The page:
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Protagoras and Meno (Penguin Classics)

by Plato, W.K.C. Guthrie

Buy the book: Plato. Protagoras and Meno (Penguin Classics)

Release Date: June, 1957

Edition: Paperback


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Buy the book: Plato. Protagoras and Meno (Penguin Classics)


"Meno" is a great work because it challenges the reader to question his definitions of certain concepts in order that the reader may seek to find what that concept really is. Meno thinks he knows what virtue is and defines it as being different for each type of person; for instance, virtue for a man is governing his affairs well while virtue for a woman is being a good housewife and being obedient to her husband. Socrates then asks Meno questions such as what do all virtues have in common that make them virtues. By questioning Meno thus, he is forcing him to clarify what his idea of virtue is. This is crucial, for one cannot act virtuously if one does not know what virtue is. In this way, "Meno" challenges us to question not just our definition of virtue but all our ideas in order that we may be acting in accordance with reality rather than just an appearance that is actually far removed from reality.

I hesitate to quantify my evaluation of the book but since I must, I give it four stars because the dialogue seemed to stray from reason in certain points and turn towards the mystical. For instance, Socrates claims that knowledge is a process of recollecting knowledge from previous lives and thus it is accorded to one by divine dispensation. I think Socrates' method of questioning a person to elicit his beliefs is correct, but I do not think that his beliefs are elicited because they already present in his soul, but rather that they are arrived at through mental deliberation.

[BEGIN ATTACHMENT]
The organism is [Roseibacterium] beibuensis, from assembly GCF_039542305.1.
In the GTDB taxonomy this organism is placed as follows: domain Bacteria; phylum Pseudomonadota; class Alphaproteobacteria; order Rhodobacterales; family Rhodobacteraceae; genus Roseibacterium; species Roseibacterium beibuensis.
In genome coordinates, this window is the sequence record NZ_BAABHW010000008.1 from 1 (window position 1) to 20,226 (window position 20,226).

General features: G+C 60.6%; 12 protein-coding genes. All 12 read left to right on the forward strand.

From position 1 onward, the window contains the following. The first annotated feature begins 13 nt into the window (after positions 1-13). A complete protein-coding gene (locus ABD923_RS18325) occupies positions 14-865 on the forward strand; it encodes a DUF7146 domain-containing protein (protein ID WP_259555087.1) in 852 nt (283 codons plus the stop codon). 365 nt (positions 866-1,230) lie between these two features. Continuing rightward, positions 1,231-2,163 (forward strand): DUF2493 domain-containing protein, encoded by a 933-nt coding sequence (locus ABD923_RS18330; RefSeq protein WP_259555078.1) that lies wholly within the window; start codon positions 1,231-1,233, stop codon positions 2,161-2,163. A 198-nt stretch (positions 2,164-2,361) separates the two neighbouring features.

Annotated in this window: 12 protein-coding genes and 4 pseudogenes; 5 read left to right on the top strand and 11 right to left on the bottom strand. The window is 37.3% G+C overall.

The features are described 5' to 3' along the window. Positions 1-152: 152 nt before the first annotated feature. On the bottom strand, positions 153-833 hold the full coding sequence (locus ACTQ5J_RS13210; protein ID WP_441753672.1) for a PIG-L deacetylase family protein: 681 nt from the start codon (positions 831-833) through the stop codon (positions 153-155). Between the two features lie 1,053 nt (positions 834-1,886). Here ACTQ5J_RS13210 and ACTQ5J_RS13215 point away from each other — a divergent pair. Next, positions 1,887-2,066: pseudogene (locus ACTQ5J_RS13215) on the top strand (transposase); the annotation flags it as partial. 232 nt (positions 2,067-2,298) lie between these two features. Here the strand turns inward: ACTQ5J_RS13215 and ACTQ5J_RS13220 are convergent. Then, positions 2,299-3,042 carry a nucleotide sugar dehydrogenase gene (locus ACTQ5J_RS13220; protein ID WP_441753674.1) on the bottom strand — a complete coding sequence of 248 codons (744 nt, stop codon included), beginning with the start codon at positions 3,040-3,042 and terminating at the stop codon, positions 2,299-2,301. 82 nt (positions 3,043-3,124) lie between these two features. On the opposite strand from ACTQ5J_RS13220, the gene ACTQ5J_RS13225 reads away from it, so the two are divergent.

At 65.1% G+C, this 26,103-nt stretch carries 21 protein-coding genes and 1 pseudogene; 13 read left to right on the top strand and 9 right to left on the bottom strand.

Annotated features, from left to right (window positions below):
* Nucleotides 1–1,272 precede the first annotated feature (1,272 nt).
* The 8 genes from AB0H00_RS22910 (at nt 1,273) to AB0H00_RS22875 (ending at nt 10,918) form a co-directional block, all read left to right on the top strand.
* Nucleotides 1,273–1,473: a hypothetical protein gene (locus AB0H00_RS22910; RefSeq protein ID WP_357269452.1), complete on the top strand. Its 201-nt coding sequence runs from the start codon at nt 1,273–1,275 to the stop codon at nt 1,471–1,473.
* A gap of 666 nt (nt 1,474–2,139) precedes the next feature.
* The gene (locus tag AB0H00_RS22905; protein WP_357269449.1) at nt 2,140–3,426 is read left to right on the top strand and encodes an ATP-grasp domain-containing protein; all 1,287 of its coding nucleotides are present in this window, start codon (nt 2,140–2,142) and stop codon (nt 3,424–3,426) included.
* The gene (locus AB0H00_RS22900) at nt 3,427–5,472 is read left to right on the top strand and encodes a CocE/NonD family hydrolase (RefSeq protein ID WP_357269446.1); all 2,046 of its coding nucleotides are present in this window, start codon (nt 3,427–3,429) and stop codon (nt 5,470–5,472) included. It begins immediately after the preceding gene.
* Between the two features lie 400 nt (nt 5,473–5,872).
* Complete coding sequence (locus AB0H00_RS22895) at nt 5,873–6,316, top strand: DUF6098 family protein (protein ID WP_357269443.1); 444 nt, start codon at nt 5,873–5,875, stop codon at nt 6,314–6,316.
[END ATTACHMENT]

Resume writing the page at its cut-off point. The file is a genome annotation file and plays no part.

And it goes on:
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Non-Philosophy Buffs Need Not Apply

Many modern philosophers have debated exactly what "virtue" is, and how one becomes or is virtuous. Protagoras and Socrates, two ancient Greek philosophers actively debate this issue in this book. A warning: THE TEXT IS VERY CONFUSING, AND WILL PROBABLY HAVE TO BE READ MORE THAN ONCE. If you don't dig philosophy, I recommend you avoid this book, as reading it will give you a big headache. But for those out there who love philosophy, this book is definitely for you. I gave this book an 8 because it does an excellent job of explaining two different views on this subject, and will obviously attract philosophy buffs.

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